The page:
The system of criminal justice is made up of a trio of different institutions. Collectively, they process a case, starting with its inception, moving through a trial phase, and concluding with punishment. Cases start when law enforcement officers investigate specific crimes, collecting evidence that can be used in the identification and prosecution of an alleged perpetrator. A case continues in the court system, where the evidence is weighed to ascertain whether or not a defendant is guilty to a point beyond reasonable doubt. If this is so, then the corrections system uses various means that they have, chiefly probation or incarceration, to both correct and punish the offender’s behavior.
In every stage of this overall process, there are constitutional protections in place to make sure that individual rights of people are respected, accused and convicted alike. These protections are a delicate balance between the needs of criminal justice in investigating and prosecuting perpetrators and the basic rights of accused individuals who get presumed innocent until proven guilty.
Even though many rights are constitutionally derived to protect accused individuals from law enforcement overreach and abuse, perhaps the most significant are Miranda advisements and Fourth Amendment prohibitions from any unreasonable search and seizure.
Anyone familiar with police dramas knows Miranda rights well. Even though many know these rights, it’s still mandatory for officers to remind arrestees of their rights prior to questioning.
Another big restriction placed on investigations in cases is a prohibition on any unreasonable search or seizure. This keeps officers from searching a home or a suspect or the suspect himself unless they have a warrant.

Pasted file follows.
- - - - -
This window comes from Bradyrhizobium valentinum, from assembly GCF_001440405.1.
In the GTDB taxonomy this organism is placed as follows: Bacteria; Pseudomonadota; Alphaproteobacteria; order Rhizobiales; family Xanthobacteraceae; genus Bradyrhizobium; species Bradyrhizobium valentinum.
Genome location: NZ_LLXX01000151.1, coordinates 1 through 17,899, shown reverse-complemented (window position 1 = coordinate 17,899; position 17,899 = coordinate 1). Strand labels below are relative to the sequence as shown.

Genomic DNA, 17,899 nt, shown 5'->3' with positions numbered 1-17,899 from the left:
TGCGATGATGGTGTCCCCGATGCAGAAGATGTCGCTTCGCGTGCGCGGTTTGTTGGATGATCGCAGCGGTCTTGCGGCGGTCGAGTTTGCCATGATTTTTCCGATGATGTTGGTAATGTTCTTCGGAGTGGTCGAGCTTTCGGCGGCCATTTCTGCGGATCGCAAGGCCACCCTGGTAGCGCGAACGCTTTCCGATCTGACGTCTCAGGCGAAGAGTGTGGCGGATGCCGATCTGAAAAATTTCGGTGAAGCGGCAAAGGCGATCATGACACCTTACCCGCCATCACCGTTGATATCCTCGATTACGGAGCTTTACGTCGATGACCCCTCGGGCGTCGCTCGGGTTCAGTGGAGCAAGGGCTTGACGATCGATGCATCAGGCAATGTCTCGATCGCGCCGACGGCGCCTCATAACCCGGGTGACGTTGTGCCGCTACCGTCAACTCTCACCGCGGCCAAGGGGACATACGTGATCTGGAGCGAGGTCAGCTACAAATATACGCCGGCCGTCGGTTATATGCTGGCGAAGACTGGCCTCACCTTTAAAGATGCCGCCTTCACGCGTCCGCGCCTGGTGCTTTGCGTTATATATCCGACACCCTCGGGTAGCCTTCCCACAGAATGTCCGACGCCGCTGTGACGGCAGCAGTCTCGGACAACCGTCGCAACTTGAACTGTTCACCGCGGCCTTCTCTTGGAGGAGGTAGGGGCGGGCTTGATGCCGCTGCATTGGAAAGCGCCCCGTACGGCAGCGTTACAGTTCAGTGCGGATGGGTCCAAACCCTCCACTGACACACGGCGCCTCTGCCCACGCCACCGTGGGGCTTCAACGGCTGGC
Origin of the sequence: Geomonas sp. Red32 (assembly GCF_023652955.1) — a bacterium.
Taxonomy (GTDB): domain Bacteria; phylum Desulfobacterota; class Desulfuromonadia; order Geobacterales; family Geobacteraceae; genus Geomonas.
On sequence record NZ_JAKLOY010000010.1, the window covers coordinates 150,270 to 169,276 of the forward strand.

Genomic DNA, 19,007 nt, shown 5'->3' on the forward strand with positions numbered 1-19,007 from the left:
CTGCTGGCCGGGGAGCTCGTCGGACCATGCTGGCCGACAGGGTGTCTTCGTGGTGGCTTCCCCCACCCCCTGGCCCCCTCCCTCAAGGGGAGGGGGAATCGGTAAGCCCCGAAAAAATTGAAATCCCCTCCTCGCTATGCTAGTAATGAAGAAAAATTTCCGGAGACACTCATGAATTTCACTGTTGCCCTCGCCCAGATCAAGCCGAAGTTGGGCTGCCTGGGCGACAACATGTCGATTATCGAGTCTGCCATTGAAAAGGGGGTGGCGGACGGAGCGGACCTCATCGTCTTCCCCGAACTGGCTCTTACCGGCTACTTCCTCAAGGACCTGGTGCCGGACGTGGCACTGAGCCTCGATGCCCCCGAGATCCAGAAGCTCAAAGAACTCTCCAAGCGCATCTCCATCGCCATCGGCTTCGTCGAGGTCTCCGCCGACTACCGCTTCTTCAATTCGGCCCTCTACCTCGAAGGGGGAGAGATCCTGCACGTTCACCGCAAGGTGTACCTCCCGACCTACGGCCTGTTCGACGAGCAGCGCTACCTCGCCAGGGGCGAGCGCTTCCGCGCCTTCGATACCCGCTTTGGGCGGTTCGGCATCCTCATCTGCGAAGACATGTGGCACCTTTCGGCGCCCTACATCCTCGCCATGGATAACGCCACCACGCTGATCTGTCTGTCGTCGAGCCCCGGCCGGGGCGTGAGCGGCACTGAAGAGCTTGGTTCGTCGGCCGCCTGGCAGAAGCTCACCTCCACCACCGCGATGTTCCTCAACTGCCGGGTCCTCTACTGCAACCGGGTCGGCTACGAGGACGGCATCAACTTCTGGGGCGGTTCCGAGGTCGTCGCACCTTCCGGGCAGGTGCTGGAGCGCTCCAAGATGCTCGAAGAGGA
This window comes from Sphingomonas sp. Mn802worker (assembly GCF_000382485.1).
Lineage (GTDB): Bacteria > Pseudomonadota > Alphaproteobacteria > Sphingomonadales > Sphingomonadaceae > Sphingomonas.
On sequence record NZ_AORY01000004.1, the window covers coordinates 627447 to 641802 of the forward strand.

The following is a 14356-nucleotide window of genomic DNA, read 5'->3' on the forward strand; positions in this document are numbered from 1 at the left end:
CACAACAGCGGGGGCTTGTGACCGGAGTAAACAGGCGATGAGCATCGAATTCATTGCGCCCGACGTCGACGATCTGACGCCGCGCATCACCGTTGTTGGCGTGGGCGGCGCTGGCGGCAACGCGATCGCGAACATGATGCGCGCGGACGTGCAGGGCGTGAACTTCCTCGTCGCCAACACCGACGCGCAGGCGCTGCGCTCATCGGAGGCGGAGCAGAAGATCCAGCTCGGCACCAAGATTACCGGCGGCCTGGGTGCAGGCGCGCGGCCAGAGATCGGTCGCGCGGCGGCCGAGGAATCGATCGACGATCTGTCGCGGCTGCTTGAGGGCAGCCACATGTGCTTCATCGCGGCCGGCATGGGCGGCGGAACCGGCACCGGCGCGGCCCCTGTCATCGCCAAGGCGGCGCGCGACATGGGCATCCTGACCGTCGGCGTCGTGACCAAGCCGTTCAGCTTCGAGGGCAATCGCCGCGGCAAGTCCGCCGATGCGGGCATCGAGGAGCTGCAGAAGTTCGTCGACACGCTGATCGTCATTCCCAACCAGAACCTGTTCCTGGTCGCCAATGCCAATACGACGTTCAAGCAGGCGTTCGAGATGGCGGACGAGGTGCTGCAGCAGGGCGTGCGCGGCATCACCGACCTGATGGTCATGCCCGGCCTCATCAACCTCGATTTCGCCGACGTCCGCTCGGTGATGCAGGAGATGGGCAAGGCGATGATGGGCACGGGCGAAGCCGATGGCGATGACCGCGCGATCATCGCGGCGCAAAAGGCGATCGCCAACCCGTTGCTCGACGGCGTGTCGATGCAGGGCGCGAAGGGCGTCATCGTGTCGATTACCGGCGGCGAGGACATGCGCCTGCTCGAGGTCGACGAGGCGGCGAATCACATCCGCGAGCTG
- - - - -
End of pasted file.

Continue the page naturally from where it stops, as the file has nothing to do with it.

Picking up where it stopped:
Defendants have the right to representation by an attorney that they choose. They can also have court-appointed counsel if they’re not able to afford one on their own. A jury has to be a fair representation of the local community, so most cases won’t have a jury made up of all the same race or gender.
If a defendant gets convicted with charges that merit jail time, then they’re sent for punishment in the corrections system. This might involve probation or incarceration, but it can include both.
Probation might be supervised, but it can also be unsupervised. Unsupervised probation stipulates that an individual faces punishment or jail time should they get into legal trouble again. Supervised probation means that an offender must routinely check in with a probation officer in order to verify compliance with their probation terms.
Incarceration is used often as a consequence to a criminal trial, particularly in severe instances. Convicts are housed in prisons or jails. Jails are common at county levels for less serious actions. Their terms don’t usually go past a year. Alternatively, prison terms are typically longer and are more likely to involve serious felonies.